Decision Date: 07th February 2020
Mrs X complained on behalf of her parents, Mr and Mrs Y.
Mrs and Mrs Y lived in their own home. The Council commissioned a carer to visit each day to help with things like personal hygiene and taking medication. The services included help to
- Get up in the morning, wash, dress and have breakfast;
- Settle them into their chair downstairs;
- Prepare lunch, use the toilet and settle again in their chairs;
- Prepare supper, use the toilet, wash, undress and get into bed;
- Take medication.
From May 2019 the Council commissioned a new provider as the old one gave notice. Soon after, the Council started receiving complaints from numerous people, including Mr and Mrs Y, about the care being received.
Mrs X complained that carers were late, left soiled sheets unchanged, failed to shower Mr and Mrs Y, and failed to help with other personal hygiene matters. One example Mrs X gave of late attendance was a carer showing up at 11am instead of 8am.
This was a list of the complaints:
- Late arrivals to deliver care, and at least one care session missed;
- The contractor had nobody available to take calls when Mrs X or Z tried to call them to find out what had happened with the carer;
- Beds not changed when wet. The care plan says carers should check the beds because Mr and Mrs Y suffer incontinence and if wet, put the bedding in the washing machine;
- The carers on occasion failed to shower Mr and Mrs Y, or shave Mr Y as set out in the care plan;
- Failure to help Mr and Mrs Y use equipment;
- Failure to dress Mr and Mrs Y suitably;
- Failure to help with personal hygiene and put teeth in;
- Putting eye drops in the wrong eye;
- Failure to apply skin creams at the right time.
Throughout June 2019 there were numerous meetings between the social worker, Mrs X and the contractor, resulting in the contractor and its branch manager agreeing to take action to improve punctuality and standard of care.
However, in July, Mrs X told the social worker that despite there being some improvements, they were still unhappy with the contractor.
The family insisted on ending the Council’s service on 25 August 2019 and with help from the social worker hired a different contractor and paid for the care privately from choice.
The contractor’s documentation advised service users to contact the Ombudsman. Mrs X complained direct to the Ombudsman, although the service was a council commissioned service, not a privately arranged service. The Council has changed the complaints procedure to encourage families to complain first to the Council in such cases.
What was found
The LGO concluded that the care contractor failed to provide the standard of care Mr and Mrs Y and Mrs X could reasonably expect. It highlighted that nobody should be left in soiled clothes or bedding, as it is not going to preserve their dignity.
The LGO said that the contractor failed significantly to provide the care at the right times and to the right standard. As the Council’s contractor, the Council was responsible for the poor care. “We expect councils to carefully oversee the care delivered and to swiftly take up any concerns raised by clients.”
Despite the social worker taking action throughout June, the LGO stated that the Council ‘did not do enough to ensure significant improvement leading to a service equal to the service previously enjoyed by Mr and Mrs Y’. The new service should have met the same standard as the previous care.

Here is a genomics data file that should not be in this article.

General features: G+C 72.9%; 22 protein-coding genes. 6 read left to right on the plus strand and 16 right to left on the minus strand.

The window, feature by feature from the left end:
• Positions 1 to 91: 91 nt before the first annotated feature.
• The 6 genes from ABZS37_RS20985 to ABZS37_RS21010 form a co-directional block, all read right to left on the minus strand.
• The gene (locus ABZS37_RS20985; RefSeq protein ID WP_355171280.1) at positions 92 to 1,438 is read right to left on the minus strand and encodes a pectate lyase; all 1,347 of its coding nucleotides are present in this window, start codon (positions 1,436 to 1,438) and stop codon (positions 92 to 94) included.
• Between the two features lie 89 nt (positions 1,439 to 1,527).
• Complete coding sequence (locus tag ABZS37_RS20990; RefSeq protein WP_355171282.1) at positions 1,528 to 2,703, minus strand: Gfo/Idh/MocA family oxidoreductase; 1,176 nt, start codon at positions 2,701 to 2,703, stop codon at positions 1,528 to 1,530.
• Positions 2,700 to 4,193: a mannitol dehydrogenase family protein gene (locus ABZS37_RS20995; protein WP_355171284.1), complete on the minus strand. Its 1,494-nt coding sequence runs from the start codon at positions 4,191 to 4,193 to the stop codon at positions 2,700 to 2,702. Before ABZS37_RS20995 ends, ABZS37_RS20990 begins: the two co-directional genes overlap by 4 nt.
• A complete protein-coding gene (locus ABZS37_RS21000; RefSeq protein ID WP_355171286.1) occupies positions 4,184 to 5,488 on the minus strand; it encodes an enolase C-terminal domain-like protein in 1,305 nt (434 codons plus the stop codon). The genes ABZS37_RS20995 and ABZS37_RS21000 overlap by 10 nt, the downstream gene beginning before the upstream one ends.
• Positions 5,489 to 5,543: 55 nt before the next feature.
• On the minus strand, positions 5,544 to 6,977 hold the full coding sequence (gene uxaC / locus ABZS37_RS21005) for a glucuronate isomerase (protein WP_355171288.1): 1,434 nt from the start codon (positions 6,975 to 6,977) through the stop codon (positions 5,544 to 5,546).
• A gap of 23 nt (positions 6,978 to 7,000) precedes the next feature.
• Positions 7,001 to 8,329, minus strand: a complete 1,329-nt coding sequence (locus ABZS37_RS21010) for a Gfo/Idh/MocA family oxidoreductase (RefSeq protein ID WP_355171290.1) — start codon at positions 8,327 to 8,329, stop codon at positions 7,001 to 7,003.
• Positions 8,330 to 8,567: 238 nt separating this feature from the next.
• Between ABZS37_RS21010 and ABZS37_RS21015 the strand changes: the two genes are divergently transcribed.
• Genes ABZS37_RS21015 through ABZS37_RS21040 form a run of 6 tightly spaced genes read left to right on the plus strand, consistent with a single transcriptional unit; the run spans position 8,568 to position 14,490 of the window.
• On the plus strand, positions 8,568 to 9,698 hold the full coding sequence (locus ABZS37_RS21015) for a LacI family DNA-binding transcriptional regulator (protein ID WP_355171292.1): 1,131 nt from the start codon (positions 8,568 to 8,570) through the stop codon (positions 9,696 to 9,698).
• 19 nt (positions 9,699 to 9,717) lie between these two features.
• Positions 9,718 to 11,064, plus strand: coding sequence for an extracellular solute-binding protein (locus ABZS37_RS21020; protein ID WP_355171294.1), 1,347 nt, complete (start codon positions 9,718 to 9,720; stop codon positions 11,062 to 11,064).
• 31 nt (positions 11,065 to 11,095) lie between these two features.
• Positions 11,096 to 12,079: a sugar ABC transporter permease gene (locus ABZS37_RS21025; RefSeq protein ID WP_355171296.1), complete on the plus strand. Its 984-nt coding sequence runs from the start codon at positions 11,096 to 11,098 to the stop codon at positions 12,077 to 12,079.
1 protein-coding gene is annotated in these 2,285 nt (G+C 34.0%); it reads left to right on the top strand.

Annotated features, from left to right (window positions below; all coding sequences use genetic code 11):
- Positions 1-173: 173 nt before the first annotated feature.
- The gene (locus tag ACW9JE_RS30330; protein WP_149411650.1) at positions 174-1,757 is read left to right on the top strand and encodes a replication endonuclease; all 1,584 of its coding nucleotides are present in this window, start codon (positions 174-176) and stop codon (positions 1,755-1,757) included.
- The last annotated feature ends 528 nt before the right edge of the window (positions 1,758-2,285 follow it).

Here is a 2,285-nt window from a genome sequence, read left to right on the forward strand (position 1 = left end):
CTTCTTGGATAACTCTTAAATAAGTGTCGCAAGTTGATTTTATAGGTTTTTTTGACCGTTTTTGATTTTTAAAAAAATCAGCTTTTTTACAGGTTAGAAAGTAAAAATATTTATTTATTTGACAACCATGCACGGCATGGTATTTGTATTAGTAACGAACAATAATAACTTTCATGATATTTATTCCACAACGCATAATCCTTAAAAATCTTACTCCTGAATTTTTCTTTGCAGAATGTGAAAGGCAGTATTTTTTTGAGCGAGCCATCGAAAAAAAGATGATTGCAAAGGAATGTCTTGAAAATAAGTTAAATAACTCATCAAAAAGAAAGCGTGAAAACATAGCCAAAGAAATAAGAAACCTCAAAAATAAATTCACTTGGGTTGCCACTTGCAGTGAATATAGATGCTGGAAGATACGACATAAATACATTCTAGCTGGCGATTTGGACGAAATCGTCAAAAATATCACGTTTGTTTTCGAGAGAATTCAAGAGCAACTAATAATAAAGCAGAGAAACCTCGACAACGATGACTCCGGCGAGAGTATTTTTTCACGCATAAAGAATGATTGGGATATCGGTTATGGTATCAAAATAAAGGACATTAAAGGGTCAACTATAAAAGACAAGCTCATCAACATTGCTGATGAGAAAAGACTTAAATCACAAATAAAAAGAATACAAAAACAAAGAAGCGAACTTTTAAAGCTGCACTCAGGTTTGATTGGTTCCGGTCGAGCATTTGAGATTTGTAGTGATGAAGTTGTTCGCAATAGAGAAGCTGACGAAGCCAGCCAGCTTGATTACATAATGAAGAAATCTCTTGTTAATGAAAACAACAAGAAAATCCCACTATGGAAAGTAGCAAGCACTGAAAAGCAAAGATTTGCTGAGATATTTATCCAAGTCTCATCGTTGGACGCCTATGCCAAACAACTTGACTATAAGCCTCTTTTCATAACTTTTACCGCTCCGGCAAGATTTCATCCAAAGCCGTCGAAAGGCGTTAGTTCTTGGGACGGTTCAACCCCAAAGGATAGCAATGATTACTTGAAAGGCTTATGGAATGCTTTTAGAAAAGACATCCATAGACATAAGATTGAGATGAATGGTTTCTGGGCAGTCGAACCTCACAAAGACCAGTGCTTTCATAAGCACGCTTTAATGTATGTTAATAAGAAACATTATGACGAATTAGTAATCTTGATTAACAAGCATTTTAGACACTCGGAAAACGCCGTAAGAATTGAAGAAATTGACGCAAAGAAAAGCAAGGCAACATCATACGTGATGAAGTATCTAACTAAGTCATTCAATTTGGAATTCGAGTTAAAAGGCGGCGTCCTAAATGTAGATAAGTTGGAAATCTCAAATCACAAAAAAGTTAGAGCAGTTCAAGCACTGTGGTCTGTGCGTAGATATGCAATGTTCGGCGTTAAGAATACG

The failings in care amounted to fault, and resulted in significant distress for Mr and Mrs Y, and Mrs X. The LGO recommended the Council apologise and pay Mrs X £750.
Points for the public, families, service providers, councils, etc.
This report makes it clear that quality issues are not always just the fault of the provider. If a council owing Care Act duties to a person or a couple as here chooses to contract that service to a provider, the council cannot get out of the obligation inherent in the duty to meet needs, to meet needs adequately and appropriately and to a reasonable standard.
There was an era some years ago when directors of adult services went on record saying that they didn’t need contract monitoring staff because CQC was there to regulate providers. How naïve that must have seemed, and how unaware of the local government legal framework for securing best value.
Under the Care Act, if a council contracts with a provider for hands-on care, then it is the customer and the provider owes a duty of CARE through that contract to the service user.
If the person spends their own money, or has a council funded direct payment instead of a care package of services the system is that they contract privately with a provider, and are responsible for sorting out their own issues with the standards. But in either case they can go to the Ombudsman about a complaint if it is not properly dealt with to a person’s satisfaction.
That is perhaps the reason that the new provider, unused to be commissioned by the council, had apparently contractual documentation in place advising its clients to go direct to the Ombudsman.
This report underlines that if the care is council commissioned, the council is primarily liable for sorting out complaints of inadequacy after one has raised them with the provider, informally; if the council doesn’t do a good job there, one can take it further to the Ombudsman later.
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The full Local Government Ombudsman report of Wakefield City Council’s actions can be found here